The first time the nursery rhyme was ever documented was in “Mother Goose’s Melody,” published in 1765. However, the 1st surviving version was published in English in 1791. Unlike many others in our article, this poem actually has a cheery disposition.
In fact, the story behind it is actually quite inspiring — at least one of them is. As one story goes, the rhyme is based on Thomas Horner, a schoolboy who gets sent to the corner by his teacher for rejecting a racist lesson. However, there are a few alternate theories behind the tune.
Tale or Ale?
There was also a drink called a Humpty Dumpty in the 17th century, which was made of brandy that was boiled with ale. It was also slang for a clumsy short person, in those times.
Some say the rhyme was originally created as a riddle, though no one is certain. There are many who believe it had something to do with a cannon that was a part of the English Civil War, as well, and there is a spoof version of the rhyme, written in 1956, based on that theory.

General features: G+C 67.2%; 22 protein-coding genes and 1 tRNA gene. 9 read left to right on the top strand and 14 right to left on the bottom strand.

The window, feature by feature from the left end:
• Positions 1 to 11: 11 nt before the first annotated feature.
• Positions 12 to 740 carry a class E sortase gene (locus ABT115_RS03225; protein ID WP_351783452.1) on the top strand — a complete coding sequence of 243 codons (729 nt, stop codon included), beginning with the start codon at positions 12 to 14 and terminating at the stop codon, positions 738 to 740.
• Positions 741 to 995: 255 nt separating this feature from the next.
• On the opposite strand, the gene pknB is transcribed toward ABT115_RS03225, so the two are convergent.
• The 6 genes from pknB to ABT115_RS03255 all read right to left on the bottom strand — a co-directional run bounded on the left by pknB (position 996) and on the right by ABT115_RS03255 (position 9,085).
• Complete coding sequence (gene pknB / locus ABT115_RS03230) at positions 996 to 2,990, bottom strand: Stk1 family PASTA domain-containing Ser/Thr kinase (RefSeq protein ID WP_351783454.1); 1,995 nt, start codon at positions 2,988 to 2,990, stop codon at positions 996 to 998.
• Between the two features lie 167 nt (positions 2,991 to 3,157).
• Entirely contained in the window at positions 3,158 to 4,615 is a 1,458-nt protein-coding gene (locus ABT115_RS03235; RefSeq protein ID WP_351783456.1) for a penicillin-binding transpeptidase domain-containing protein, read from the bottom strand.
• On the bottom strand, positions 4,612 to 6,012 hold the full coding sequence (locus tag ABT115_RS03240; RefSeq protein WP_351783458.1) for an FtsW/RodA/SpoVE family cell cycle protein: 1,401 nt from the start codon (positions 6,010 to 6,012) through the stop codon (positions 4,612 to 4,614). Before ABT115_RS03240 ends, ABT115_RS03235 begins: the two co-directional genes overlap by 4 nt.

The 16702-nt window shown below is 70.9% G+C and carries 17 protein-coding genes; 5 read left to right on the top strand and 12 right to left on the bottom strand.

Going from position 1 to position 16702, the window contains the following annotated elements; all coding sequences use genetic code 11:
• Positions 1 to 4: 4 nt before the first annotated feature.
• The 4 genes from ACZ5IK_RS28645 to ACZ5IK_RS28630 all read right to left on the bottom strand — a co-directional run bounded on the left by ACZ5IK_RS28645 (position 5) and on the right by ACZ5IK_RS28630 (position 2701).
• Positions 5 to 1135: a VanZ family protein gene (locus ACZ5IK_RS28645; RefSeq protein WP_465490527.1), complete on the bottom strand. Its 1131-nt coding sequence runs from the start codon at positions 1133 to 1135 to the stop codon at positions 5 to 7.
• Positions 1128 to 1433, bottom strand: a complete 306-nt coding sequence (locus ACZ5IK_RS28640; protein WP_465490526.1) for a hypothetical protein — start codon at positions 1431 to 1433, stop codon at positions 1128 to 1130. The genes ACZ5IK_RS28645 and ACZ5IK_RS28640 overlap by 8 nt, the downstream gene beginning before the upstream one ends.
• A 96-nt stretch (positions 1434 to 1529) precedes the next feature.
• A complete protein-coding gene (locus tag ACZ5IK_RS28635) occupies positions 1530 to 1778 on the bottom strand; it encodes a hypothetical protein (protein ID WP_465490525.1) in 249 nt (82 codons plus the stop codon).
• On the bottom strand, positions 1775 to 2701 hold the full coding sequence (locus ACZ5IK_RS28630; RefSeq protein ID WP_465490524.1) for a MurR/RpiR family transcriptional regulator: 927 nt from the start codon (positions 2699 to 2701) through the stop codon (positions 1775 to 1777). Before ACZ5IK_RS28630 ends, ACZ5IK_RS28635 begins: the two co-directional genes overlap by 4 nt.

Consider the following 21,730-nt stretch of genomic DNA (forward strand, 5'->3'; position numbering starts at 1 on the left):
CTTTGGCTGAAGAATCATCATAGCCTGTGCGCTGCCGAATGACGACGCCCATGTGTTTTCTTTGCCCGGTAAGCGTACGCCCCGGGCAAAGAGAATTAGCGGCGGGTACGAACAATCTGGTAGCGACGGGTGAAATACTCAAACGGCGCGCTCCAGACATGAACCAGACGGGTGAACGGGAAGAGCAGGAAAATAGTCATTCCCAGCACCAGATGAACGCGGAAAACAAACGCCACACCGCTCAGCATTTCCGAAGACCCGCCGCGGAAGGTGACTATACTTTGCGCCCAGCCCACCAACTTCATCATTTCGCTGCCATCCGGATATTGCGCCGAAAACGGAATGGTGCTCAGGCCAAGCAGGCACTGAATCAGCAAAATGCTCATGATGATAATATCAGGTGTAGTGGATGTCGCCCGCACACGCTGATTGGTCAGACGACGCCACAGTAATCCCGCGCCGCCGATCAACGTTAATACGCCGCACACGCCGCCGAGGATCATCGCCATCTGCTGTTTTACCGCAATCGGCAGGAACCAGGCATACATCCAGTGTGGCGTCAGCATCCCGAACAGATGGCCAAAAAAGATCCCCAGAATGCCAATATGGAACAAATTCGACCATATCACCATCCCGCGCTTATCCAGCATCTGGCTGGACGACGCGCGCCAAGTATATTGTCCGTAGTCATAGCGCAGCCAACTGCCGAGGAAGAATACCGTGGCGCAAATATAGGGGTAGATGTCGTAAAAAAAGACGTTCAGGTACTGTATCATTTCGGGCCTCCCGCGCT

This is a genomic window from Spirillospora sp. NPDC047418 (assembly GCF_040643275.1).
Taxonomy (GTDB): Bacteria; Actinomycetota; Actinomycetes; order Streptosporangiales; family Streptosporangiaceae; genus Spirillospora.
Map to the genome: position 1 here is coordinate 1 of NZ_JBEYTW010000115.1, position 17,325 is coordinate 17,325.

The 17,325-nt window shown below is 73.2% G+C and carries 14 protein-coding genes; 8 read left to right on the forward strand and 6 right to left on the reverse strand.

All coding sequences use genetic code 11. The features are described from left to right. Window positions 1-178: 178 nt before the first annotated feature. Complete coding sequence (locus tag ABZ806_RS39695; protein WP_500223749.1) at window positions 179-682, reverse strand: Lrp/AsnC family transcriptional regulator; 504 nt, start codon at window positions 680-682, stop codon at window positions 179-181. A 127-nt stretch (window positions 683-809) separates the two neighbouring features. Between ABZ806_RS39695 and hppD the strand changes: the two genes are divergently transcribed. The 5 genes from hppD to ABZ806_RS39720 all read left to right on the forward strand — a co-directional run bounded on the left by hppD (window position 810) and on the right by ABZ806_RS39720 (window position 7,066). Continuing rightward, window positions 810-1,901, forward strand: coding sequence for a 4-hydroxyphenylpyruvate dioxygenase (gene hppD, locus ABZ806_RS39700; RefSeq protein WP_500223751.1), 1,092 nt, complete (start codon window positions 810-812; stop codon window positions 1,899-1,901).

Little Jack Horner
"Little Jack Horner" is another famed English nursery rhyme that first popped up in the 18th century.
The rhyme, which comes along with a little tune like many others, goes like this: "Little Jack Horner, sat in the corner, eating his Christmas pie; He put in his thumb, and pulled out a plum, and said, "What a good boy am I!" So, where did this one originate from, exactly?
Bringing Politics Into It
The first known version of the rhyme, published in 1725, called Namby-Pamby, was written by Henry Carey and said to be a political satire. The target? Prime Minister Robert Walpole.
After that, a political theme started to develop, and other related poems and rhymes along with it. Samuel Bishop, for instance, wrote: “What are they but JACK HORNERS, who snug in their corners, cut the public pie freely? Till each with his thumb has squeezed out a plum, then he cries, ‘What a Great Man am I!’”
Ring Around the Rosie
"Ring Around the Rosie," AKA "Ring a Ring o'Roses," Is one of the most popular nursery rhymes, along with playground games, for children. In the modern version, particularly the one that's popular in the United States, the ending includes the line “ashes, ashes, we all fall down,” which sounds a bit ominous.
In the original English version, however, it sounds more as if the characters have developed a cold than kicked the bucket. It ends with, “a-tishoo, a-tishoo, we all fall down,” instead.